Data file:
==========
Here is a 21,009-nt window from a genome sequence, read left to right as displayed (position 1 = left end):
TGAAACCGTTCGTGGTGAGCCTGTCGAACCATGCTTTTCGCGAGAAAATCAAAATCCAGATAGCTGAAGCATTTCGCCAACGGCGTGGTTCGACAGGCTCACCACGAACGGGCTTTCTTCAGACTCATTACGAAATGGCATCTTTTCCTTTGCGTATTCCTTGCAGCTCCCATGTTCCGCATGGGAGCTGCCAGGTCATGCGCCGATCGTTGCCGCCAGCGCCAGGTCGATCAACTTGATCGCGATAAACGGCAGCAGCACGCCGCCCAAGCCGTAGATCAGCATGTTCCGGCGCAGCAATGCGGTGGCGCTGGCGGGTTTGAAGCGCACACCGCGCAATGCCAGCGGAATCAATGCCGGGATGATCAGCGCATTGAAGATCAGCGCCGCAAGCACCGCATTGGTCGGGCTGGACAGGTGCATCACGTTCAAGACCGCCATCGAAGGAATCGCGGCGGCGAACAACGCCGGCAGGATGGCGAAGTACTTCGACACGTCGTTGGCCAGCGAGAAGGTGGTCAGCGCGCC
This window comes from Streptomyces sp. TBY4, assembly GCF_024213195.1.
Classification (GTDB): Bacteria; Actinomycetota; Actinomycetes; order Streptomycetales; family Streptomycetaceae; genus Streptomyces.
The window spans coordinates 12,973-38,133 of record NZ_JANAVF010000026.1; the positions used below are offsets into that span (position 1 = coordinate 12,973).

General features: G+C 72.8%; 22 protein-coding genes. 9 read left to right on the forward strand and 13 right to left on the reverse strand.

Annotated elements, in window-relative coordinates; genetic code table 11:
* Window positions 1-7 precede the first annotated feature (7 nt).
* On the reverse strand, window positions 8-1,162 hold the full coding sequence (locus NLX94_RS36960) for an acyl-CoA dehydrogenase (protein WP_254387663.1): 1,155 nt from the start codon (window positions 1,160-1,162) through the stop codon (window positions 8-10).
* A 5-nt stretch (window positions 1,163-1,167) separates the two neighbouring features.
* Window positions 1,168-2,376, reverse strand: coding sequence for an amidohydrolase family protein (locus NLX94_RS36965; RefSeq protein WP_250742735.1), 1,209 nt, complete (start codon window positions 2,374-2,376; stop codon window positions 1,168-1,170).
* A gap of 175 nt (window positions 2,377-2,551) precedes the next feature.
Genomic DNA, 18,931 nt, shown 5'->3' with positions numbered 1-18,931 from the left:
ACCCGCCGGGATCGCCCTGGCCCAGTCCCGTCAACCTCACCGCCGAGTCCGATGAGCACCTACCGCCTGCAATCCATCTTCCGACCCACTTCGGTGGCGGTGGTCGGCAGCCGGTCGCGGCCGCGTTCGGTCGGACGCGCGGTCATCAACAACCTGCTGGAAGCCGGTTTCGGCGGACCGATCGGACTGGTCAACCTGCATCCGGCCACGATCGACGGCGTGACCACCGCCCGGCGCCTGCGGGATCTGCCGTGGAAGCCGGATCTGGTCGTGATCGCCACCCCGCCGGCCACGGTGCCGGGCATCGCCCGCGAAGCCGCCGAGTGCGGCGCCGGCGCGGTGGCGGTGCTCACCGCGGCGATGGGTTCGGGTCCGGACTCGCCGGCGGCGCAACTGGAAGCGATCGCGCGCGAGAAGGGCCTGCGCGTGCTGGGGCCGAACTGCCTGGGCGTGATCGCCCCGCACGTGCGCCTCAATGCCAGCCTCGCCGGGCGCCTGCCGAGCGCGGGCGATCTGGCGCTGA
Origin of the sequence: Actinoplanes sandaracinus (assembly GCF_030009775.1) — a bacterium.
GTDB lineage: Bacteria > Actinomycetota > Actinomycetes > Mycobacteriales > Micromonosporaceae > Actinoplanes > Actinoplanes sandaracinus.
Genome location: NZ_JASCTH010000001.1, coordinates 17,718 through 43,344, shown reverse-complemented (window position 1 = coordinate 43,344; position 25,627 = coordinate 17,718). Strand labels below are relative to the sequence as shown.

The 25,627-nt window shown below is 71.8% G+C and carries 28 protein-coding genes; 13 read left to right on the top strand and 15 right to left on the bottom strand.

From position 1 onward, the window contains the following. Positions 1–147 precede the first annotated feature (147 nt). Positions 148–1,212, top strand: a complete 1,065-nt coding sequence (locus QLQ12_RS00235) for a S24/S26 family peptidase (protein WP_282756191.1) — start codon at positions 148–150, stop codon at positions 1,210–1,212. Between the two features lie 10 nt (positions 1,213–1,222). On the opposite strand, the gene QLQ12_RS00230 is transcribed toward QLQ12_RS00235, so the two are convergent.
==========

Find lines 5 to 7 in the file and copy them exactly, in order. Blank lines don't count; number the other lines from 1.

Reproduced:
The window spans coordinates 12,973-38,133 of record NZ_JANAVF010000026.1; the positions used below are offsets into that span (position 1 = coordinate 12,973).

General features: G+C 72.8%; 22 protein-coding genes. 9 read left to right on the forward strand and 13 right to left on the reverse strand.

Annotated elements, in window-relative coordinates; genetic code table 11: